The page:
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Head of a Woman

1935 Gaston Lachaise Born: Paris, France 1882 Died: New York, New York 1935 bronze on marble base 15 1/4 x 8 1/2 x 10 in. (38.7 x 21.6 x 25.3 cm.) Smithsonian American Art Museum Gift of the Sara Roby Foundation © 1935, Lachaise Foundation 1986.6.51 Smithsonian American Art Museum
Luce Foundation Center, 4th Floor, 48A

Exhibition Label

In 1906, with thirty dollars in his pocket and no knowledge of English, Lachaise left France for Boston in pursuit of the woman who would later become his wife. Head of a Woman is a stylized portrait of Isabel, his wife and muse. She was, he said, “the primary inspiration that awakened my vision and the leading influence that has directed my forces.”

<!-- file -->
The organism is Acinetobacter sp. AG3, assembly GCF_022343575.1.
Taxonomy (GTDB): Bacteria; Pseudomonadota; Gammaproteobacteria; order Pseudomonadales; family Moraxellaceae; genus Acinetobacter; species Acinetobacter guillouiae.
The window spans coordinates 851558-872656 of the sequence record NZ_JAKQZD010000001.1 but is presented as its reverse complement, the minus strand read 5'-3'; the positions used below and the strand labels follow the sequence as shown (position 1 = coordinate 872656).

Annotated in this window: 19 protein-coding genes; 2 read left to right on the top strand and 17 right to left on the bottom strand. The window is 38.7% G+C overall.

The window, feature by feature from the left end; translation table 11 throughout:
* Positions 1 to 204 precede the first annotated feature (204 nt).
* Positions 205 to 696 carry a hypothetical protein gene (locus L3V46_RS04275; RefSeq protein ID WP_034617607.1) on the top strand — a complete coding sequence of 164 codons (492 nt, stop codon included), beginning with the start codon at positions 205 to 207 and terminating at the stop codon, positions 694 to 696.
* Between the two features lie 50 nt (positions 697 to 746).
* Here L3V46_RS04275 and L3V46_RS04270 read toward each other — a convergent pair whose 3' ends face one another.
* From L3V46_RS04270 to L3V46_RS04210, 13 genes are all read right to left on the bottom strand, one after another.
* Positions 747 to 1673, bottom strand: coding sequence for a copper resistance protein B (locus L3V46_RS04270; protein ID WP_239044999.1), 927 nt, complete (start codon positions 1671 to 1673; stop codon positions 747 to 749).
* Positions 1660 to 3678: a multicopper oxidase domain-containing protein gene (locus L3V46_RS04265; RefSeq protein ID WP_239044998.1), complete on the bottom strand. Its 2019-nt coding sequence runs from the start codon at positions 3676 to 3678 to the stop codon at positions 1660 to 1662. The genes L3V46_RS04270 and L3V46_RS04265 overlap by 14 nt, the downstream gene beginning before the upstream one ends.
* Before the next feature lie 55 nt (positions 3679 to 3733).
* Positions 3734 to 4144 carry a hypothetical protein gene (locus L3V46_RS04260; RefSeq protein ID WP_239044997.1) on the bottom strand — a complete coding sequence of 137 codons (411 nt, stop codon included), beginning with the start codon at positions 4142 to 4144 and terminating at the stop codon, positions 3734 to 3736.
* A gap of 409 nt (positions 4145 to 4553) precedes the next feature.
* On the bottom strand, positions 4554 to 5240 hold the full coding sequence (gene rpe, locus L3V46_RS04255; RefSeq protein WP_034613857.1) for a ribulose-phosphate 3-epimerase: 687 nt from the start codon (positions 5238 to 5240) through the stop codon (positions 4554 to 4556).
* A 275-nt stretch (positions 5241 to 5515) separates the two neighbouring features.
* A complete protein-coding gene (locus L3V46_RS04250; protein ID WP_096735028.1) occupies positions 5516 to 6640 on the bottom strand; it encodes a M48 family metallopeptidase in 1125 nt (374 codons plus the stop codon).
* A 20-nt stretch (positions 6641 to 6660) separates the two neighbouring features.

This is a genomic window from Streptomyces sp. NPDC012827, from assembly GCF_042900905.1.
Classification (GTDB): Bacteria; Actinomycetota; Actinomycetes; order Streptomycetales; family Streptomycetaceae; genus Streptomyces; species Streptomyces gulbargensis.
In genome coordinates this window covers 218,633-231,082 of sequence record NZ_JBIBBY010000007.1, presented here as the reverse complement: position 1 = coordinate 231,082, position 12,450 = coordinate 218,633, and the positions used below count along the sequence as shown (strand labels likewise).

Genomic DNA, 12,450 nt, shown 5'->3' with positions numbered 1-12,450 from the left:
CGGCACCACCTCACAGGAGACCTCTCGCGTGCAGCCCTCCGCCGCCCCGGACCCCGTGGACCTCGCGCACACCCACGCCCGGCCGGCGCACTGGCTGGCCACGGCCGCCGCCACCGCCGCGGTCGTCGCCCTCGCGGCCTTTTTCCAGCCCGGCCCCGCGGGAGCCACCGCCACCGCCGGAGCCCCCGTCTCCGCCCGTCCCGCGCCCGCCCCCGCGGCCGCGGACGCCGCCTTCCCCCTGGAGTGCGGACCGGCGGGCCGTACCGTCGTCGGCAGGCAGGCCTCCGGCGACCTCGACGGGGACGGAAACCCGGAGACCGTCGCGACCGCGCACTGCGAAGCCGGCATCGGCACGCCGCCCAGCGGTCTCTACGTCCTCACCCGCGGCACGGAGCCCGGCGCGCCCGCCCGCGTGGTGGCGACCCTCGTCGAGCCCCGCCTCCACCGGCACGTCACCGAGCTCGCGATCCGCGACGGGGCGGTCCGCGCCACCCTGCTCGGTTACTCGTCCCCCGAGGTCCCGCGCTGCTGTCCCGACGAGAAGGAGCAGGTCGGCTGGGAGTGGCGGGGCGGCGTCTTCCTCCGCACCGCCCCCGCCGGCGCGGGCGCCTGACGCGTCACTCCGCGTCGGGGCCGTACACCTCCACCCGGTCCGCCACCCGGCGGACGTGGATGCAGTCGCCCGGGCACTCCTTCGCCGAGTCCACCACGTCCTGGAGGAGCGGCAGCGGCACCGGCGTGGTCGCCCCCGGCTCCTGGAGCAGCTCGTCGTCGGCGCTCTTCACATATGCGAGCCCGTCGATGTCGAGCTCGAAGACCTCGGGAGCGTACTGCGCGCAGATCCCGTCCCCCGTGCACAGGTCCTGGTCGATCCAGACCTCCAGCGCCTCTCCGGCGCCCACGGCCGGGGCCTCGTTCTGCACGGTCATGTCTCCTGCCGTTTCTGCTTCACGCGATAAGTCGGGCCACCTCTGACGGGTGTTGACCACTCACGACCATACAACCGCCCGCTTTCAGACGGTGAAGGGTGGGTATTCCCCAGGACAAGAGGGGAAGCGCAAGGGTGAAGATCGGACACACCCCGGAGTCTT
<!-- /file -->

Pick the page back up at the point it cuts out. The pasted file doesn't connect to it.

Modern American Realism: The Sara Roby Foundation Collection, 2014

Luce Center Label

Gaston Lachaise created his first sculpture of his wife, Isabel, just a few weeks after they met. Once they were married, she became the subject for numerous ideal busts and nude figures, including Head of a Woman, which was originally carved in 1918. The Museum’s piece was cast from a plaster version of the carving, and was probably completed after the artist’s death in 1935.


Figure female - head


metal - bronze

stone - marble